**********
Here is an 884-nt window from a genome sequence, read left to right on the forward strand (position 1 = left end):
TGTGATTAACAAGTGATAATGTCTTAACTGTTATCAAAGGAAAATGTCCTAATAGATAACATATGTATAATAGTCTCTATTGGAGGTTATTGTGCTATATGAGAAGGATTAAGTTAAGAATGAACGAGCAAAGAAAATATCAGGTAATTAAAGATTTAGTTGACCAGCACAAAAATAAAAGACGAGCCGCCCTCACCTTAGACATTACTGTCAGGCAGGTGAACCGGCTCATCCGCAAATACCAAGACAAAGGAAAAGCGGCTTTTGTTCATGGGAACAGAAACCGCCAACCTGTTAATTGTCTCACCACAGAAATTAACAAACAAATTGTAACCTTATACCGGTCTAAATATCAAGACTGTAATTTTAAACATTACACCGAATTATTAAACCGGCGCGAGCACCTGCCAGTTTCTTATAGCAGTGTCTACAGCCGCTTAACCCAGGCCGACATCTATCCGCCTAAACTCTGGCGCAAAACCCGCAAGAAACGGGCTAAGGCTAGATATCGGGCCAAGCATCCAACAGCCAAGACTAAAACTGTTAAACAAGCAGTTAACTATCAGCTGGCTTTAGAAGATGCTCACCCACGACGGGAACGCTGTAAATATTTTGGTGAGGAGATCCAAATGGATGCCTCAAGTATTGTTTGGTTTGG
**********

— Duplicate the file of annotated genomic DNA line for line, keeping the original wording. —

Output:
Here is an 884-nt window from a genome sequence, read left to right on the forward strand (position 1 = left end):
TGTGATTAACAAGTGATAATGTCTTAACTGTTATCAAAGGAAAATGTCCTAATAGATAACATATGTATAATAGTCTCTATTGGAGGTTATTGTGCTATATGAGAAGGATTAAGTTAAGAATGAACGAGCAAAGAAAATATCAGGTAATTAAAGATTTAGTTGACCAGCACAAAAATAAAAGACGAGCCGCCCTCACCTTAGACATTACTGTCAGGCAGGTGAACCGGCTCATCCGCAAATACCAAGACAAAGGAAAAGCGGCTTTTGTTCATGGGAACAGAAACCGCCAACCTGTTAATTGTCTCACCACAGAAATTAACAAACAAATTGTAACCTTATACCGGTCTAAATATCAAGACTGTAATTTTAAACATTACACCGAATTATTAAACCGGCGCGAGCACCTGCCAGTTTCTTATAGCAGTGTCTACAGCCGCTTAACCCAGGCCGACATCTATCCGCCTAAACTCTGGCGCAAAACCCGCAAGAAACGGGCTAAGGCTAGATATCGGGCCAAGCATCCAACAGCCAAGACTAAAACTGTTAAACAAGCAGTTAACTATCAGCTGGCTTTAGAAGATGCTCACCCACGACGGGAACGCTGTAAATATTTTGGTGAGGAGATCCAAATGGATGCCTCAAGTATTGTTTGGTTTGG